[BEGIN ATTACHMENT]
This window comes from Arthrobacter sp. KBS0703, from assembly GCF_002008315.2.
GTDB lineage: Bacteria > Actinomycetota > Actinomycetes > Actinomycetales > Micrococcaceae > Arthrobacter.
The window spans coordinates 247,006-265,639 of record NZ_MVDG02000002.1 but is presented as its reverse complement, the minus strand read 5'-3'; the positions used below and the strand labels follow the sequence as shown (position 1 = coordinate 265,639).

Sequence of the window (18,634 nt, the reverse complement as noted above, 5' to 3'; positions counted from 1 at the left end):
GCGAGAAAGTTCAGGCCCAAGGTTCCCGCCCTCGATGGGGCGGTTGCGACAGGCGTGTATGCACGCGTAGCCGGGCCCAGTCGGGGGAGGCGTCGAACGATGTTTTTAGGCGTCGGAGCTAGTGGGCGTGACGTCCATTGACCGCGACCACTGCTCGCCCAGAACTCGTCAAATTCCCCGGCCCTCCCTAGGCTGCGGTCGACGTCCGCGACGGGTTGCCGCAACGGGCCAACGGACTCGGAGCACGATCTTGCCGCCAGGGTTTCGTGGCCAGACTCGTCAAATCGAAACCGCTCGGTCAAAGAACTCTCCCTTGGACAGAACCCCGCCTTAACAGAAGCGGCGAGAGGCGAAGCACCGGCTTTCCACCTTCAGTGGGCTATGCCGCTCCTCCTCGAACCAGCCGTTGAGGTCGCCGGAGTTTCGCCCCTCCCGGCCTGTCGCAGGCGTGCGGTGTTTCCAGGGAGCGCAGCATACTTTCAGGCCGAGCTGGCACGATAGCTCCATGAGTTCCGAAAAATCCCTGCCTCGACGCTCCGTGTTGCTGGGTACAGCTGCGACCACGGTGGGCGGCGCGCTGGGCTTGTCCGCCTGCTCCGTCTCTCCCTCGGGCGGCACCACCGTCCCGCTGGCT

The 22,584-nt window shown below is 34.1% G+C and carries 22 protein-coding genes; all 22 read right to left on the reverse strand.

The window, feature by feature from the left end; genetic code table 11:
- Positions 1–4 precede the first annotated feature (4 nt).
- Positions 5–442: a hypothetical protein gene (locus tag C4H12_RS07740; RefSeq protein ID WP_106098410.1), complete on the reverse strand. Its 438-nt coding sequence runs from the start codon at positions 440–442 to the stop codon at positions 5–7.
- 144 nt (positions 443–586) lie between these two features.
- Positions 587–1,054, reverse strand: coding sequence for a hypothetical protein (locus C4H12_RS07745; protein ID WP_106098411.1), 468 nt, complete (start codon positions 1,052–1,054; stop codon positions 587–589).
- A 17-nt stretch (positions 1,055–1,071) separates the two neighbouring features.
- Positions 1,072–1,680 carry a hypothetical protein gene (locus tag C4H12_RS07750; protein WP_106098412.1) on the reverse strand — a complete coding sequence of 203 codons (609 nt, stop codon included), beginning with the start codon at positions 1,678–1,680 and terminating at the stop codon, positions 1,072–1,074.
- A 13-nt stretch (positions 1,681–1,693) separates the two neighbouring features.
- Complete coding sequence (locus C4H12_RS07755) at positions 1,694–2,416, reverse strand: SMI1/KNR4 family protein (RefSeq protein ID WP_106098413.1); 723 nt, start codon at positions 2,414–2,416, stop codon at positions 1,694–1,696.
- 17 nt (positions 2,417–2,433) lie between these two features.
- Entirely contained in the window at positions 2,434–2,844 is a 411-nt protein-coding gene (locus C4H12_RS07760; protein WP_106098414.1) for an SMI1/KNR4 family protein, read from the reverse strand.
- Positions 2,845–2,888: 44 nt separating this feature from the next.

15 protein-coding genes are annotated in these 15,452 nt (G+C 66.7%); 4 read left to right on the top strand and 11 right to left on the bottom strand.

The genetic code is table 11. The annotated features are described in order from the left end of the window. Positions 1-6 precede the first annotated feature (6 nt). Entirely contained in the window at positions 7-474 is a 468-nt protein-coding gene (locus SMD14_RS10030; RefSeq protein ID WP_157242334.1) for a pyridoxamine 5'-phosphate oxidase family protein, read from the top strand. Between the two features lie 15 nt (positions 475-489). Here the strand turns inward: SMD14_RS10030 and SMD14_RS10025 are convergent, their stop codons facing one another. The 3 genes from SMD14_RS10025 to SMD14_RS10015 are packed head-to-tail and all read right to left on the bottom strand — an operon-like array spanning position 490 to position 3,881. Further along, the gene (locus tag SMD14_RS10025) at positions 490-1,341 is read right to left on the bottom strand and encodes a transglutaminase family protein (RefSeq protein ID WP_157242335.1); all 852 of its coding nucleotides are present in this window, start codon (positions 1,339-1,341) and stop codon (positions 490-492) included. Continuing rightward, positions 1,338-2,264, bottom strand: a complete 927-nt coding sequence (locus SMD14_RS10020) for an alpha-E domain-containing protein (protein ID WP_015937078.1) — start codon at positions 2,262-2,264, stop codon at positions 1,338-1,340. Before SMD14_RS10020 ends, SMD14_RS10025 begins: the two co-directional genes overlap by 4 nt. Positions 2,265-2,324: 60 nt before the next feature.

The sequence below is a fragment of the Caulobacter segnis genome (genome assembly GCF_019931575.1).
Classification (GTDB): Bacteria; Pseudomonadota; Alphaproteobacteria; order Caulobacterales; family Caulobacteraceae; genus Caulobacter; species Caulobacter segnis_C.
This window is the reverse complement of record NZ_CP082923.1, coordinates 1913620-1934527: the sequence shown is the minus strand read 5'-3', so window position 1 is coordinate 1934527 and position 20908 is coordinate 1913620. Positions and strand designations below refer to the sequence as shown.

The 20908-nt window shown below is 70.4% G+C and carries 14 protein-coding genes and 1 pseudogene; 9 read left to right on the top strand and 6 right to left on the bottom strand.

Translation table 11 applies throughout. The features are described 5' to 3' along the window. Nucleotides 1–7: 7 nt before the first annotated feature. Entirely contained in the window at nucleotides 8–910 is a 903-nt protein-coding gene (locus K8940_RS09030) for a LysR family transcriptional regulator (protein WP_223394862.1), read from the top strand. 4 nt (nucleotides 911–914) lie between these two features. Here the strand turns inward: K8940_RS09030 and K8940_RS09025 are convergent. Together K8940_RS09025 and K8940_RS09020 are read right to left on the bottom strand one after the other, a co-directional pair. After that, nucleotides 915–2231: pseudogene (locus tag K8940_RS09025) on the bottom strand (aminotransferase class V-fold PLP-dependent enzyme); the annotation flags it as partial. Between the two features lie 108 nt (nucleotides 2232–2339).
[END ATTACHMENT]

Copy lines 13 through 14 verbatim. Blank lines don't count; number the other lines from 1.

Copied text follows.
- Positions 1,072–1,680 carry a hypothetical protein gene (locus tag C4H12_RS07750; protein WP_106098412.1) on the reverse strand — a complete coding sequence of 203 codons (609 nt, stop codon included), beginning with the start codon at positions 1,678–1,680 and terminating at the stop codon, positions 1,072–1,074.
- A 13-nt stretch (positions 1,681–1,693) separates the two neighbouring features.